Monday, July 18, 2016

Forty-five Years Ago

My father and my mother were in their late fifties when I left home.

Entering the seminary forty-five years ago this summer, I had definite ideas at the time about what I would be doing. I had notions about how I would be spending my days those first two years of novitiate. I had done my reading of vocation materials, pored over drawings and photographs in brochures and books, talked to some of my high school teachers who had taken the same step ten and twenty years earlier.

I knew I would be sitting in classrooms during part of the time. I knew I would be kneeling in lots of chapels. I knew I would be taking meals in a refectory with thirty, sometimes forty, sometimes even more residents and visitors to the house. I knew I would work alongside other young men from around the country, hearing their stories of growing up and of leaving home in just the way I had.

What I did not know was what the experience would be like living alongside men in their late fifties who were not my father and mother. Of course I knew these men had not married or raised children. I just had not known first-hand how routines uninformed by my parents’ values and histories might end up looking and feeling. What did these men do when they got the flu? What did these men do when they missed something they had really been looking forward to? I knew what my parents would do. What did these men do?

What I did not know entering the seminary at age nineteen was that I was going to have the experience of living alongside men in their sixties and seventies as well. It would be their day-to-day living – their walking down a hallway to breakfast, their carrying their laundry downstairs to the washing machines, their taking a walk to reflect on something important, their putting postage stamps on envelopes for the letters they had written, their using a bookmark to keep their place in volumes borrowed from the community library – that day-to-day living would prove the ready-to-hand model for some of my own living as a single man in my sixties.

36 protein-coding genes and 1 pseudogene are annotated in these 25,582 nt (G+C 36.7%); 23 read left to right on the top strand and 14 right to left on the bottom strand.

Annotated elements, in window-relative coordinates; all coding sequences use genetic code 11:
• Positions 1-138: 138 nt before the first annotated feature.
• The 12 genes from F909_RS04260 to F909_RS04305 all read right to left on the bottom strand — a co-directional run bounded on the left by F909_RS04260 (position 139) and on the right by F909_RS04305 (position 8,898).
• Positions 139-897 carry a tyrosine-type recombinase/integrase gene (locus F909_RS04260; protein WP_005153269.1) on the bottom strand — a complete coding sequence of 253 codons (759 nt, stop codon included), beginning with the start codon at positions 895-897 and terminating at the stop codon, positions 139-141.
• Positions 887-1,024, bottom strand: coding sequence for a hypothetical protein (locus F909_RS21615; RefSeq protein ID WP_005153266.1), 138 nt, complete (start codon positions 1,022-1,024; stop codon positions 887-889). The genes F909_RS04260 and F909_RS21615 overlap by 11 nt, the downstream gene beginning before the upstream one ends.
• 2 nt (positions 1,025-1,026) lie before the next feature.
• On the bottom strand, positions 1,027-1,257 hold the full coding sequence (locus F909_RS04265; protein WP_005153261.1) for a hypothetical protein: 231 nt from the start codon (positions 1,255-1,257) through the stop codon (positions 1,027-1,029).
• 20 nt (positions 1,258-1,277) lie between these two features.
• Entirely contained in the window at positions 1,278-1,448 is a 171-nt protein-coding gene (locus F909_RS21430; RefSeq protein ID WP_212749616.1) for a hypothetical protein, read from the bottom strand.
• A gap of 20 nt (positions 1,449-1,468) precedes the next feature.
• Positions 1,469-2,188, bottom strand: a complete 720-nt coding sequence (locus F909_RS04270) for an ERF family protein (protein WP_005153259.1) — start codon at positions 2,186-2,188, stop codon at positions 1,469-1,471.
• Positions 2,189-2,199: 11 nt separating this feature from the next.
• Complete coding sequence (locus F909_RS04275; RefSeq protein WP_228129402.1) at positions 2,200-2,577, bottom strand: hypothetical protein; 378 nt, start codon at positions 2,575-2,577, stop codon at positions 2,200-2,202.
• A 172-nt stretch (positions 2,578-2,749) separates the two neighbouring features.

That had been not simply information I was gaining during those years of novitiate forty-five years ago. It had been formation I was undergoing.

And not exclusively apostolic formation, either – it was as much personal formation. Formation of ways of proceeding. Formation of ways of setting expectations.

Whether or not I would continue on to priestly ordination – and I actually did not – I had eventually gotten the look down, the feel down, of what it might be like not to be a family man.

Or is the reality, I ask myself, not as simple as that? Are there lots of ways to be family, lots of ways to be a family man? The summer is a good time to ponder.

1 comment:

Jim Meyer said...

Time spent learning to live as a single man is not wasted. Learning to fill the hours with pursuits that matter, learning to deepen one's capacity for wonder, for delight, for understanding others, learning to make a home, all are important lessons.

And suddenly, when one is convinced that one is not and never will be a family man, there might be surprises. With a husband you might create a family, a new grouping, a home together where the two of you promise to stick together no matter what--in sickness and in health, for better, for worse, for richer, for poorer. You open doors for each other. You learn to enter as deeply and as intimately as you can into each other, and you learn that even these amazing depths of richness will pale beyond what is yet ahead.

You and I, we have each undergone significant formation, and there is more ahead.